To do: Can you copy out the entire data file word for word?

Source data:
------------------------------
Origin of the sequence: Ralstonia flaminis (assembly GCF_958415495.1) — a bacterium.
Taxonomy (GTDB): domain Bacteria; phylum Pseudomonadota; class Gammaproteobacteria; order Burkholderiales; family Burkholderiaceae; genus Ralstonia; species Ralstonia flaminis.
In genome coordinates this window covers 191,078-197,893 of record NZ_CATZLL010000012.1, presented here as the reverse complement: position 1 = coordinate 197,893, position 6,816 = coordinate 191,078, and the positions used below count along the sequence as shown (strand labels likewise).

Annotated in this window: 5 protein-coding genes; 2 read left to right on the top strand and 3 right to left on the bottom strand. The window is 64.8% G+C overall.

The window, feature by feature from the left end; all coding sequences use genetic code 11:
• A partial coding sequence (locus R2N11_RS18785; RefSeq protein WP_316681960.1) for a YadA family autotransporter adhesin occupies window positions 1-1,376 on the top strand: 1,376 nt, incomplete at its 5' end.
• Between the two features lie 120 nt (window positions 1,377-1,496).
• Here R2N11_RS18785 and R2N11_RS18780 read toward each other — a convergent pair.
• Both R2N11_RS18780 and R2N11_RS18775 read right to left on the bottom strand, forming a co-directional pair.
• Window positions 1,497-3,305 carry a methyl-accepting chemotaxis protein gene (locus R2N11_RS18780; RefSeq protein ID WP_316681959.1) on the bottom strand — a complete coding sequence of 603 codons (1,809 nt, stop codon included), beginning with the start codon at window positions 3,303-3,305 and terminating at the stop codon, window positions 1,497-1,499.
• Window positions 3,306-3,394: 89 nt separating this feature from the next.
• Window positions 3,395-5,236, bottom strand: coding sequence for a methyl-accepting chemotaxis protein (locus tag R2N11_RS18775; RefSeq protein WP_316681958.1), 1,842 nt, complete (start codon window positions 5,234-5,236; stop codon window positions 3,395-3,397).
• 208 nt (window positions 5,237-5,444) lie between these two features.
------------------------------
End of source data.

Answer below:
Origin of the sequence: Ralstonia flaminis (assembly GCF_958415495.1) — a bacterium.
Taxonomy (GTDB): domain Bacteria; phylum Pseudomonadota; class Gammaproteobacteria; order Burkholderiales; family Burkholderiaceae; genus Ralstonia; species Ralstonia flaminis.
In genome coordinates this window covers 191,078-197,893 of record NZ_CATZLL010000012.1, presented here as the reverse complement: position 1 = coordinate 197,893, position 6,816 = coordinate 191,078, and the positions used below count along the sequence as shown (strand labels likewise).

Annotated in this window: 5 protein-coding genes; 2 read left to right on the top strand and 3 right to left on the bottom strand. The window is 64.8% G+C overall.

The window, feature by feature from the left end; all coding sequences use genetic code 11:
• A partial coding sequence (locus R2N11_RS18785; RefSeq protein WP_316681960.1) for a YadA family autotransporter adhesin occupies window positions 1-1,376 on the top strand: 1,376 nt, incomplete at its 5' end.
• Between the two features lie 120 nt (window positions 1,377-1,496).
• Here R2N11_RS18785 and R2N11_RS18780 read toward each other — a convergent pair.
• Both R2N11_RS18780 and R2N11_RS18775 read right to left on the bottom strand, forming a co-directional pair.
• Window positions 1,497-3,305 carry a methyl-accepting chemotaxis protein gene (locus R2N11_RS18780; RefSeq protein ID WP_316681959.1) on the bottom strand — a complete coding sequence of 603 codons (1,809 nt, stop codon included), beginning with the start codon at window positions 3,303-3,305 and terminating at the stop codon, window positions 1,497-1,499.
• Window positions 3,306-3,394: 89 nt separating this feature from the next.
• Window positions 3,395-5,236, bottom strand: coding sequence for a methyl-accepting chemotaxis protein (locus tag R2N11_RS18775; RefSeq protein WP_316681958.1), 1,842 nt, complete (start codon window positions 5,234-5,236; stop codon window positions 3,395-3,397).
• 208 nt (window positions 5,237-5,444) lie between these two features.